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lacerated mind; that was—if he himself accepting parish relief. Yet, so rigid
had been led as a sheep to the slaughter was her independence, that she declared
by the powerful fascinations of Ferris's she would never have submitted to this
smooth tongue, and manners formed for extreme degradation but for the sake of
all occasions, backed by the influence of her orphan grand-daughter. Bessy was
seeming respectability of position, was it the last link that bound her to earth.
to be wondered at if Nelly—thoughtless There was a great deal of selfishness, no
and giddy as she was—had been induced doubt, in her jealous love of the young
to place faith in the arch deceiver ? But girl who toiled so hard for her, but yet it
that she could have married bim, or he was touching in the highest degree to
could have married her, was inexplicable- see how unceasing and intense this love
monstrous ! Not only had he appeared was.
to be the last man in the world to en- The old woman had but one cotton
cumber himself with a poor wife, but, in gown to wear-all patched and darned
his present position, such a step looked over, so that little of the original material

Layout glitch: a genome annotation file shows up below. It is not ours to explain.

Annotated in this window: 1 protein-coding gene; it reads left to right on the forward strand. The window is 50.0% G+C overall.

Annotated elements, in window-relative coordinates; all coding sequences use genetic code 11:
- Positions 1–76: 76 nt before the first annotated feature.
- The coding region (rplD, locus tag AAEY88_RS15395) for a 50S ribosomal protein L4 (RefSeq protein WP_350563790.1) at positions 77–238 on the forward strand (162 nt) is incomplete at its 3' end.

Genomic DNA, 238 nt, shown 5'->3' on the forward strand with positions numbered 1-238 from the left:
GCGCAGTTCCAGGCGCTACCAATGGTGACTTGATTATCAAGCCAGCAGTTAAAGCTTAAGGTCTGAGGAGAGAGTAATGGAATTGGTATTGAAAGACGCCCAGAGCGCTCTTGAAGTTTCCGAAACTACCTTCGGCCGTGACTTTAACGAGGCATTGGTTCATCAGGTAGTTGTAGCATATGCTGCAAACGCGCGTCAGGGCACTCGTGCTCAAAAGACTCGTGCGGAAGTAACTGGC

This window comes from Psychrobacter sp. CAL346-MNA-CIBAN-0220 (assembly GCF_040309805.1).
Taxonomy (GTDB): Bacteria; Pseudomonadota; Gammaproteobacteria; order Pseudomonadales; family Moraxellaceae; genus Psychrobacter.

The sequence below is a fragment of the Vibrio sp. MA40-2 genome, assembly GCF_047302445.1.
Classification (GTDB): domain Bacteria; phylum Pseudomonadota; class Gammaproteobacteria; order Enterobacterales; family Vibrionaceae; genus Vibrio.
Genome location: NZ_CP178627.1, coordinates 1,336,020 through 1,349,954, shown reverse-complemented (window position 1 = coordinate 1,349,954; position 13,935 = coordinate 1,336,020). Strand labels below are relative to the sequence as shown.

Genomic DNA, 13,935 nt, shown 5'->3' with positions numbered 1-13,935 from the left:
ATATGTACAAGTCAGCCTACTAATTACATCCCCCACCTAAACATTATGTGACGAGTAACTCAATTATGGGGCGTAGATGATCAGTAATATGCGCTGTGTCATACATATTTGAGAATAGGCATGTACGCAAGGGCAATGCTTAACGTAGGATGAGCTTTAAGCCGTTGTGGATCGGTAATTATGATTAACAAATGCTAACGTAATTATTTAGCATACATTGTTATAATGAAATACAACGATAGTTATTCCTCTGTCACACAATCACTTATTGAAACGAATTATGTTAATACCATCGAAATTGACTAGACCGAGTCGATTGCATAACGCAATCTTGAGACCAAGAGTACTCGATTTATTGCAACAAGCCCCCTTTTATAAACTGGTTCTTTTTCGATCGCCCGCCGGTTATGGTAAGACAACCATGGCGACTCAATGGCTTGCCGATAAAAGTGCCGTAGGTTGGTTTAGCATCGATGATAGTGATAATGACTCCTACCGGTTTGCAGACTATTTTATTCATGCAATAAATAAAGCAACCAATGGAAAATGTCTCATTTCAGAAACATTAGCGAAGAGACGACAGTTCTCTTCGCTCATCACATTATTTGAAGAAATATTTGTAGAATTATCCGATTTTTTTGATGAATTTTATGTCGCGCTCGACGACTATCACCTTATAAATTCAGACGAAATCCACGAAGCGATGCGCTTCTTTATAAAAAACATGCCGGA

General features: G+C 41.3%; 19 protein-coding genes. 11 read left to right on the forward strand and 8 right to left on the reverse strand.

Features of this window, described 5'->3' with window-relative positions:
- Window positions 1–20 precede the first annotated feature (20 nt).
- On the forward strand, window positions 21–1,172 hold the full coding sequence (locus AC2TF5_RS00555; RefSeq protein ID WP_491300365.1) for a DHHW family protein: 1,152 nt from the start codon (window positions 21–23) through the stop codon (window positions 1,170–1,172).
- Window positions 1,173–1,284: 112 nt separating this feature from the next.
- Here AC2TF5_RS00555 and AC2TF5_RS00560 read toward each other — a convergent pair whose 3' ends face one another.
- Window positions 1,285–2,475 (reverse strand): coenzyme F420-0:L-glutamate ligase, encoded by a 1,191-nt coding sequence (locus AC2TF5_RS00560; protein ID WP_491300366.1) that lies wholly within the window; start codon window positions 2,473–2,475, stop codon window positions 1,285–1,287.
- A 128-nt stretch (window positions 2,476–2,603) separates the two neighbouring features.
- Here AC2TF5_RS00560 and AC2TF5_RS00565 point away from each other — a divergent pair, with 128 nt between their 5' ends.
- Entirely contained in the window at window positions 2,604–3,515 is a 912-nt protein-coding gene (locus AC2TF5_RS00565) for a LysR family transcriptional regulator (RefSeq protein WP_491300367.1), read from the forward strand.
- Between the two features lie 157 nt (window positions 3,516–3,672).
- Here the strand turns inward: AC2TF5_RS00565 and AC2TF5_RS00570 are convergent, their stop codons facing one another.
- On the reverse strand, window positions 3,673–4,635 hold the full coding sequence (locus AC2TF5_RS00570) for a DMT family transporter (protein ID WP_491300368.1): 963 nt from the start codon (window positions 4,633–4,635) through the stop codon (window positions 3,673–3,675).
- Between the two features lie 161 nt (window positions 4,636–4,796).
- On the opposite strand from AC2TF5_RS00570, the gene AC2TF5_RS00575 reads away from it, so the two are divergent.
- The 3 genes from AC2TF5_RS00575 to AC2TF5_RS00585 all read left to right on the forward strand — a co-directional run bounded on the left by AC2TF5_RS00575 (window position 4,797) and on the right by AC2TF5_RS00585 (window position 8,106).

all but suicidal.

remained and her cap, of plain white
Meanwhile, at No. 2, round the cor- net, held on by a broad, black band of
ner, the Hue and Cry (offering a re- rusty velvet, had been washed and ironed
ward of £100 for the apprehension of every Saturday time out of mind, but yet
Ferris and his clerk) had been circu- one might walk far to see another such
lated from hand to hand in the cook- picture of clean, respectable, dignified
shop, and a casual lodger in the house, old age in extreme poverty as Bessy's
one of Mickle’s boon companions, stood grandmother presented. Her face was
up to read it. A girl of all-work and strong in all its lineaments, enduring-
a washerwoman listened outside a half- firm, and not even yet, at eighty-five,
open passage door, through which poor devoid of the high spirit of her better
Bessy Lee glided, and stood to hear the days.
whole of that terrible document, with one When she heard of the Hue and Cry-
hand pressed to her bosom, and the other when Bessy's frail and wasted figure
resting on a penny pie-tin, to steady cowered beside her knees, and the pale

, her shaking frame. Then back, like a pinched face sought a refuge, as it were, frightened hare, she flew to her room on her bony hands, and the eager voice up-stairs.